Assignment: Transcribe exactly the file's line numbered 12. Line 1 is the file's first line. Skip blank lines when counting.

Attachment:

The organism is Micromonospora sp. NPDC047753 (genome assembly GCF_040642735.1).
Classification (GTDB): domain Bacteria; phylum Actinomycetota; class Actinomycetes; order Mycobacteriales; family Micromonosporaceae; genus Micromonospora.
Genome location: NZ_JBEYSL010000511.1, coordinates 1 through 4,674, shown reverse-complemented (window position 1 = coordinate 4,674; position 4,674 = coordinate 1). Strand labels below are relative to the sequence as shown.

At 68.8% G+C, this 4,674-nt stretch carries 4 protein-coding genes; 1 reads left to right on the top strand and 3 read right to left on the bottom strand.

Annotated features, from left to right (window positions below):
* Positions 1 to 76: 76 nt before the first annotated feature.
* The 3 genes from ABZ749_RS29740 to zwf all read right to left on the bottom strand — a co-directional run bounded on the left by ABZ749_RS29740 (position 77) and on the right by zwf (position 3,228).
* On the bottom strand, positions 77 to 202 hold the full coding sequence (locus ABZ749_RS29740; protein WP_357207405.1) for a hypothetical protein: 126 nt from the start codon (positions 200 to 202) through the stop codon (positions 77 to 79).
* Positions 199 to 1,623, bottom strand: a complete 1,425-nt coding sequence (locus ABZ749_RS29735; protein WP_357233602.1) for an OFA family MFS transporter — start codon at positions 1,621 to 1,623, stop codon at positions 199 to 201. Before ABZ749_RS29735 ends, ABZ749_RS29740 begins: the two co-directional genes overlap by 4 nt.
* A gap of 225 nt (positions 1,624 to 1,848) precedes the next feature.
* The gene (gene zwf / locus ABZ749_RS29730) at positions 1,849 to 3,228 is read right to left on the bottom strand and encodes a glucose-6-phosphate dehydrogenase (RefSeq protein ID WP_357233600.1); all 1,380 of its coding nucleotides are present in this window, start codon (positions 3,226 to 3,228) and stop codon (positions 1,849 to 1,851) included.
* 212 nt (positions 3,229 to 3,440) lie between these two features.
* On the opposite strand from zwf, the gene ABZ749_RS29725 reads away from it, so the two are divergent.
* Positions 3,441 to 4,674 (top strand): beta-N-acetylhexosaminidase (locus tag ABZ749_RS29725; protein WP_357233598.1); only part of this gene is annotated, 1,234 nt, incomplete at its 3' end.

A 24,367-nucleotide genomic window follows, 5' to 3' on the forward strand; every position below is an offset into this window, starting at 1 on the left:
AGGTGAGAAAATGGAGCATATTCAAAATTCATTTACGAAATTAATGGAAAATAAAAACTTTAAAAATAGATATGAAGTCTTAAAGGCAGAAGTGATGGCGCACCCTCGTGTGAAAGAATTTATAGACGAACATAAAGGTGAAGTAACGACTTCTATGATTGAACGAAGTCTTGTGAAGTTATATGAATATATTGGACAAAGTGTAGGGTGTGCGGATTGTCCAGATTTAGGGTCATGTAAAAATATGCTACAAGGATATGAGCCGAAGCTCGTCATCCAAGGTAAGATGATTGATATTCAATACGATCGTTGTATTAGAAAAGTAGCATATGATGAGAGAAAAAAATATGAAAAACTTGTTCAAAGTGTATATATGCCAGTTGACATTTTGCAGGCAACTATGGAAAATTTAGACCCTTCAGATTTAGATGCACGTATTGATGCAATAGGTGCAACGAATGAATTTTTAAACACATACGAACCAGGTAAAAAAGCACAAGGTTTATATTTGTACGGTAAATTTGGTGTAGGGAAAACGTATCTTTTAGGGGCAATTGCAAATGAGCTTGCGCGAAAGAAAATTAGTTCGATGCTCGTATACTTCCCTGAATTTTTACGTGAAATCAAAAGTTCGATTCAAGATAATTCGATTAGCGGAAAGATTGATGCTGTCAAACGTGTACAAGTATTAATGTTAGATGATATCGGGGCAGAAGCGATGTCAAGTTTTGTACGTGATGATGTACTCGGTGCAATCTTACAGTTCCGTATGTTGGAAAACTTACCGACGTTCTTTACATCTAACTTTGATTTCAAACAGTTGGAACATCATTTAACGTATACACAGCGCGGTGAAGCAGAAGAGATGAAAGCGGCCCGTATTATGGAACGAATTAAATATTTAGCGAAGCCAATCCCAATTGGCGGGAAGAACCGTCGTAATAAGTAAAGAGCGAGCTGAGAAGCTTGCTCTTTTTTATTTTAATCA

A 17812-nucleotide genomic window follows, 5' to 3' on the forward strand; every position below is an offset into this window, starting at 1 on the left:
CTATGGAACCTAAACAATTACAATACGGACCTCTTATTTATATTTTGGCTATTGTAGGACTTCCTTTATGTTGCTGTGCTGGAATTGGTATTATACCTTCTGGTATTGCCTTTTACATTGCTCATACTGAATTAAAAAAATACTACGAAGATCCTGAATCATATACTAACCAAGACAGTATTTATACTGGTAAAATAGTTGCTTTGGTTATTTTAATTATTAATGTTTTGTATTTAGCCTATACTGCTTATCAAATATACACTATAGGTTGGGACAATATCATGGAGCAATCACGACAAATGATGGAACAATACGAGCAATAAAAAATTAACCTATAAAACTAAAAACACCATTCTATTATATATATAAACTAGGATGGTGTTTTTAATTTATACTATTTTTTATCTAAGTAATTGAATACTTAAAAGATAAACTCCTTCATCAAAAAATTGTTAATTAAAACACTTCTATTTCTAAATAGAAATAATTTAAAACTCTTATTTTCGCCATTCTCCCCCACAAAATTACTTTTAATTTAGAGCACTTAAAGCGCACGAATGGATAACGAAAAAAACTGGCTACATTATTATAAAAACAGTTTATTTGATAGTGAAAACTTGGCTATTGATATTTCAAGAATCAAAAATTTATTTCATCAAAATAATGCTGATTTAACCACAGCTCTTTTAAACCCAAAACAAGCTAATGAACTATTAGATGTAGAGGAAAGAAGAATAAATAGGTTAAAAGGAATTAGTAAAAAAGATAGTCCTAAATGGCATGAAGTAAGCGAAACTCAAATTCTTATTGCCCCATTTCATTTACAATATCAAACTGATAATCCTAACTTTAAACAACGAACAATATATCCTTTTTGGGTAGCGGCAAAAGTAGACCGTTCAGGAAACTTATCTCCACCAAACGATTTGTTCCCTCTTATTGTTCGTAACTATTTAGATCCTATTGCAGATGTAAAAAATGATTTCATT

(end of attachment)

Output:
* 212 nt (positions 3,229 to 3,440) lie between these two features.